Inputting to level 1 and a crazy app idea

Happy Friday! These weeks are flying by like a blur, it seems.

As you may know from my previous posts, I’m constantly thinking up little Hyperion-related app ideas. And since it’s Friday, I’m feeling a little whimsical and have YET ANOTHER app idea. How about an app that detects when you are designing a cube that takes input at level 1 (or level 2 for good measure), then you run the app and it automatically emails you too tell you that you’re an idiot. BONUS POINTS for turning off Aggregate Missing Values!

Genius. I like this.

Possible idea for a tool: cube delta

I have a question for my audience about a tool idea. Would it be useful to be able to tell what the data differences between two cubes with the same (or highly similar) dimensional structure is? For example, let’s say you had Sample/Basic on one server, and Sample/Basic on another server. Would it be useful to check for differences in the data loaded to them, if any?

I could see this as possible being helpful in checking for differences between cubes in development/qa/production, between archive cubes and ‘real’ cubes, and possibly during testing when you spin off a side cube to check some calcs.

Just a thought. Let me know! After HUMA is kicked over the wall I’ll be looking for my next side project (as time permits) and I am trying to focus on things that will increase the productivity of Hyperion developers.

Stupid Essbase names for a fish

Happy Monday.

Do you love random, not-quite-Essbase-related posts? Well, I’m going to find a way to relate this to Essbase, believe it or not. I am the proud owner of an AquaFarm. Actually, I’m not sure if proud is quite the right word. I am very enthusiastic about aquaponics, but my current living arrangements don’t quite accommodate my interest. I received an AquaFarm as a gift a while back, which is a very miniature aquaponics setup. The kit has everything you need: the tank, pump, shale rocks, seeds, growing baskets… but no fish. Nicely enough they give you a coupon for a betta fish from Petco. Right now the fish is named Mr. Fish.

Just for fun and to cement my Essbase geek cred, I propose giving the fish an Essbase inspired name. Here are my thoughts so far:

  • Low Block Density
  • Inter-dimensional Irrelevance
  • Unable to Save Custom Views
  • Multiple Retrievals On A Single Sheet

Have your own stupid name for my new fish? I’d love to hear it. :D

Hyperion Health Check Hit List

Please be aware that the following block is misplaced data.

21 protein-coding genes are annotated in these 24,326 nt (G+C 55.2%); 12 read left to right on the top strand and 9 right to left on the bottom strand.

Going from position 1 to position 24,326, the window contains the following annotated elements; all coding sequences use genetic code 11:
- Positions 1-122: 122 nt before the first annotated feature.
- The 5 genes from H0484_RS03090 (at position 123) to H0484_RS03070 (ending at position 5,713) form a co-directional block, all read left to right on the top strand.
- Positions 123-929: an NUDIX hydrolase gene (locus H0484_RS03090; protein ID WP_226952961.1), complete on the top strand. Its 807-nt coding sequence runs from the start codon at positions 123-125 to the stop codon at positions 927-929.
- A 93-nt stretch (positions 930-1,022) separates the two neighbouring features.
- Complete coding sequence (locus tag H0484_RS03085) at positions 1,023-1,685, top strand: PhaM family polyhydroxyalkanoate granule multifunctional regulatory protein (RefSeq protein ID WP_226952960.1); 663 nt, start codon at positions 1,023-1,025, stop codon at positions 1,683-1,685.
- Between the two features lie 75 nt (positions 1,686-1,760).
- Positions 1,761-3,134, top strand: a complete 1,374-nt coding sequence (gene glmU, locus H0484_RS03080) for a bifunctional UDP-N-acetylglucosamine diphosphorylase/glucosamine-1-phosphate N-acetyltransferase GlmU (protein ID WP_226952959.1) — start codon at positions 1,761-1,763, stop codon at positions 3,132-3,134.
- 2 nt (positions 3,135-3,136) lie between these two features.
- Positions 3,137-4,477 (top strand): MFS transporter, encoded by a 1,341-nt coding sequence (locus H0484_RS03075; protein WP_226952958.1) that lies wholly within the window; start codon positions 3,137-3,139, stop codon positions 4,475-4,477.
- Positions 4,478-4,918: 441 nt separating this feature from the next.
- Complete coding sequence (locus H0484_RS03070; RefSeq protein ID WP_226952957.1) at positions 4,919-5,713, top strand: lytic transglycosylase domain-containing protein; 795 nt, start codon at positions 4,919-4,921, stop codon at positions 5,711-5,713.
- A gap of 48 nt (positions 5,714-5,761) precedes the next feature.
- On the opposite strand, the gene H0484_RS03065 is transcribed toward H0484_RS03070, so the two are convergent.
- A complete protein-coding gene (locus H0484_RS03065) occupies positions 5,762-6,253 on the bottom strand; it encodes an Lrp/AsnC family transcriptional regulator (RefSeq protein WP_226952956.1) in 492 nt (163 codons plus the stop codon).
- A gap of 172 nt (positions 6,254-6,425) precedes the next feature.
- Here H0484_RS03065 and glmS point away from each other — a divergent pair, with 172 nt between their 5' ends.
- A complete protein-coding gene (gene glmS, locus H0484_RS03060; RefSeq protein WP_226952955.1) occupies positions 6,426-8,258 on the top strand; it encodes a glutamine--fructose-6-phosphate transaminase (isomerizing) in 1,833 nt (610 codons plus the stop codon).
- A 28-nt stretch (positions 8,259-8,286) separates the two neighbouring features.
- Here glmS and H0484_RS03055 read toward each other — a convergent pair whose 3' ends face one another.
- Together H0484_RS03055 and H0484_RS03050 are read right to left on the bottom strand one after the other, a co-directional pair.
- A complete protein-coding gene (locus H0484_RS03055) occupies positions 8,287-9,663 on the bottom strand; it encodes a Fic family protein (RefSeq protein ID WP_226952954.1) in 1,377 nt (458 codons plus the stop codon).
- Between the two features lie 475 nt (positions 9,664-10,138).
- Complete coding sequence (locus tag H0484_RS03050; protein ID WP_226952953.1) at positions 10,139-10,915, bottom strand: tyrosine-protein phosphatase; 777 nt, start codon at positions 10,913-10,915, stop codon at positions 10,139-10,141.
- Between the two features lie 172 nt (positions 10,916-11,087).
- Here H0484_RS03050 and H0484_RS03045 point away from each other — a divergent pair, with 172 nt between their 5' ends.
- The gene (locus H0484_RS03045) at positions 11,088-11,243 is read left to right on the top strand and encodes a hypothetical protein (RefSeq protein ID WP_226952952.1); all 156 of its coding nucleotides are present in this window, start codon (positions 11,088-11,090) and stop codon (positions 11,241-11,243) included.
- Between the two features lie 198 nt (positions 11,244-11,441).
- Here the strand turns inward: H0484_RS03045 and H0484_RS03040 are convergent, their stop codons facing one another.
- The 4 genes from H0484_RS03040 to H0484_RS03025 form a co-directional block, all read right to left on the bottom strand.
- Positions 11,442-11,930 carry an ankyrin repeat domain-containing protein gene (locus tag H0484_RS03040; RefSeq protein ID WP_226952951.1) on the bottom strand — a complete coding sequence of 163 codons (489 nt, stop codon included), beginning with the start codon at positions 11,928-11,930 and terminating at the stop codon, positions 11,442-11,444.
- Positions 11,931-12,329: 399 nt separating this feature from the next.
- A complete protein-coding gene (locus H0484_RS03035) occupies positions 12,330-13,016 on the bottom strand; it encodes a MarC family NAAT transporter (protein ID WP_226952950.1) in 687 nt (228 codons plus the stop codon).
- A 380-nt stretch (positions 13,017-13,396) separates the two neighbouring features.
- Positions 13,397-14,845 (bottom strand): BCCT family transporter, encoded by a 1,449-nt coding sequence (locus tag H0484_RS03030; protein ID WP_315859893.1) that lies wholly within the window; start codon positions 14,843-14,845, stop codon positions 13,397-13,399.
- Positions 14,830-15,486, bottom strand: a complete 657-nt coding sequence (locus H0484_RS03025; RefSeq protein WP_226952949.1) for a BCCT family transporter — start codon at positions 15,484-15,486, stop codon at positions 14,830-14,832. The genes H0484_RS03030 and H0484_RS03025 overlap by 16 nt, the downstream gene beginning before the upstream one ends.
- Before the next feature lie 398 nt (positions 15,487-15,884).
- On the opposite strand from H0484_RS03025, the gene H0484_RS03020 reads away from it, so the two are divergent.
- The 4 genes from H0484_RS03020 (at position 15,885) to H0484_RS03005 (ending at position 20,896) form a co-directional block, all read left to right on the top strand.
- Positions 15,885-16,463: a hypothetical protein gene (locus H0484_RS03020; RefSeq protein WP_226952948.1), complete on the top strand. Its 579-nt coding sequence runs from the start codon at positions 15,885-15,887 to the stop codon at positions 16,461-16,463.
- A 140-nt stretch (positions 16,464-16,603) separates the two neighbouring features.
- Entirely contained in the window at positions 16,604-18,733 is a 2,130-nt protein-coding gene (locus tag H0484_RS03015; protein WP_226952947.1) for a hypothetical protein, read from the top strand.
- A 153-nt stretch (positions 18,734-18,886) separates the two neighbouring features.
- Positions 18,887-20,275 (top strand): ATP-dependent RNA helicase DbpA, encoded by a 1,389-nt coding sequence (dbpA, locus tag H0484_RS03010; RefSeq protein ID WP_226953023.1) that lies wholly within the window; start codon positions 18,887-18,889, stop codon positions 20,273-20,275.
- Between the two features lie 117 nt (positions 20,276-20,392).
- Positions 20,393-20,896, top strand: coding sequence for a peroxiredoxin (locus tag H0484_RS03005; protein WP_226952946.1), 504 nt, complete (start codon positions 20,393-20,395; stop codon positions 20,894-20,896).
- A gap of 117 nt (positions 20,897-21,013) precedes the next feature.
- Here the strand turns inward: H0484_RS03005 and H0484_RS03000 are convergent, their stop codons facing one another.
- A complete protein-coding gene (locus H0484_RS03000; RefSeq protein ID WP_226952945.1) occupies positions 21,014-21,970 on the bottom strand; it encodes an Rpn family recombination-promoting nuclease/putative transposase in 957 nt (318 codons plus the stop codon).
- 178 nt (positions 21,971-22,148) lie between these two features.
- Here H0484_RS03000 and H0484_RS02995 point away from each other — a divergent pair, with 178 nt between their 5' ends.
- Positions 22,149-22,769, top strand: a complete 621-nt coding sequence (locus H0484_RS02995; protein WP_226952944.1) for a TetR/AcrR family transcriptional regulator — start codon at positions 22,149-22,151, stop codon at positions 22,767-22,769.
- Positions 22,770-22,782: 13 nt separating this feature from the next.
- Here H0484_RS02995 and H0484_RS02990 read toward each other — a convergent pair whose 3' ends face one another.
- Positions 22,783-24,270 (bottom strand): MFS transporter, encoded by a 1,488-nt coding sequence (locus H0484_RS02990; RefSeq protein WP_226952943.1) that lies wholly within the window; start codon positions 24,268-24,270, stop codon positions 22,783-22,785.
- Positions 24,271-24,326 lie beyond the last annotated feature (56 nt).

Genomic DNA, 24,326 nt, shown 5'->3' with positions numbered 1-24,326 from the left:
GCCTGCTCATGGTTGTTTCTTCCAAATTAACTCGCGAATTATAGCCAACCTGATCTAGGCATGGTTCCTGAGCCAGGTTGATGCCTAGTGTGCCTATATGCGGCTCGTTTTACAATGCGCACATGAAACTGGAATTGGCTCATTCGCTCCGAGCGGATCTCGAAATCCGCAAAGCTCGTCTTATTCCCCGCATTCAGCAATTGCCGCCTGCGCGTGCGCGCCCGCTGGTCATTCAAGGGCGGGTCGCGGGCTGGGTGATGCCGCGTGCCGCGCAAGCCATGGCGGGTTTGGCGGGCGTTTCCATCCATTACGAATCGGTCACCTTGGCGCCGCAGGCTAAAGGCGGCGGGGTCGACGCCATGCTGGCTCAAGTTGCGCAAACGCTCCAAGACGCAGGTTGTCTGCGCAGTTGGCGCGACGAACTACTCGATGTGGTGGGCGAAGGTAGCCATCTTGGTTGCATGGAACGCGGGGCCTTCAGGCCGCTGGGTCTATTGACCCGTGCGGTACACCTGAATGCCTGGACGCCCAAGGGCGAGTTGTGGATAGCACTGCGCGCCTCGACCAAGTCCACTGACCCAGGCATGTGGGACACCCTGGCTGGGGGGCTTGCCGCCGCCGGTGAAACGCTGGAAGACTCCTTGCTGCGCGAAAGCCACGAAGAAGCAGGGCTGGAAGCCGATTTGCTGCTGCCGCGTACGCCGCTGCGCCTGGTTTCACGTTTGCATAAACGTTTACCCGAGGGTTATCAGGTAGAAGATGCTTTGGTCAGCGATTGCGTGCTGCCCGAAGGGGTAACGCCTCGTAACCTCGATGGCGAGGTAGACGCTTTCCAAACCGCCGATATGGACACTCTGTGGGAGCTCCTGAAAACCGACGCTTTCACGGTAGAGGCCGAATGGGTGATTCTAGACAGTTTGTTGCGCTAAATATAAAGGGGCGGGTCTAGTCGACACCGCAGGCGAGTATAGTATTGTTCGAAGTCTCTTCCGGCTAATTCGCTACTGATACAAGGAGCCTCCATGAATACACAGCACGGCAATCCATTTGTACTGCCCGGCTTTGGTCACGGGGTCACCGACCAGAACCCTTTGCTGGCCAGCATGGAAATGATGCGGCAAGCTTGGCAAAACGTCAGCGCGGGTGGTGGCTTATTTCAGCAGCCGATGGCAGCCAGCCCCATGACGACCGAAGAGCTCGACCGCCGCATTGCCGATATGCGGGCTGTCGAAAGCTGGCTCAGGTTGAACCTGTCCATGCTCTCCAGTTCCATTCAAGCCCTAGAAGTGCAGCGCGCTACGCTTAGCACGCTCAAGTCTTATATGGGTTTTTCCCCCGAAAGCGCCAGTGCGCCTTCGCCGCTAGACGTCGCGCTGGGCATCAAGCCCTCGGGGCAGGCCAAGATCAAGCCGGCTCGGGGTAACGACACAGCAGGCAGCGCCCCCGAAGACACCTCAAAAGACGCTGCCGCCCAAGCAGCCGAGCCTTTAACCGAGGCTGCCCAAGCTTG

I am asking for your Hyperion wisdom again, oh beloved readers! In particular, I am soliciting information from you consultanty types and those of you who otherwise hop into a lot of different Hyperion systems.

Oftentimes a client needs help with speeding up an Essbase/Hyperion process/server/cube that has become unwieldy and slow. So you take a look at things. When you happen to hop in to an environment and assess its health, what do you look for, from a Hyperion point of view? For example, on BSO cubes I go right for the stats and check out the block density and average cluster ratio. From there I can go in any number of directions, looking at the overall outline, automation, cache settings, and so forth. So I have this already:

  1. Check block density and other cube stats
  2. Review outline for any red flags
  3. Check size of index cache with respect to the size of the index itself
  4. Take a look at outline for things that can be removed/deleted/dynamic calc, etc
  5. Ensure logs are not huge
  6. Look for XCP files, if any
  7. And a few others

I am really, really, curious if you have something you look for, particularly if it’s something you might dive into with EAS. I’m working on something interesting and your feedback is very appreciated! It can be anything at all: checking the server, checking the app or the cube, checking the file system, calc scripts, business rules, automation, and so on. Thanks!

Cool Hyperion Infographic

Just a quick post for this beautiful Monday. A colleague of mine, Daniel Poon, has put together a really cool Hyperion infographic showing the development of Essbase over the last 23 years. The timeline lays out when various versions came out and what the major features of the time were.

It’s especially cool for me to see since I am a relative Hyperion/Essbase “newbie”, having started working with it in 2005. At the time I was taking care of a few cubes on a server that had just been upgraded to Essbase 6.5.1. My server hardware was something of a corporate “hand me down” and sported quad 200 megahertz CPUs. Yes, that’s 200 megahertz, not 2000. Sometimes you didn’t know if a calc was just taking a long time (but still working) or had just completely run off the rail. Of course, I know many of you out there have been at this much longer than I have and will have stories about your even more quaint-by-today’s-standards hardware – and I’d love to hear about your first Hyperion server in the comments.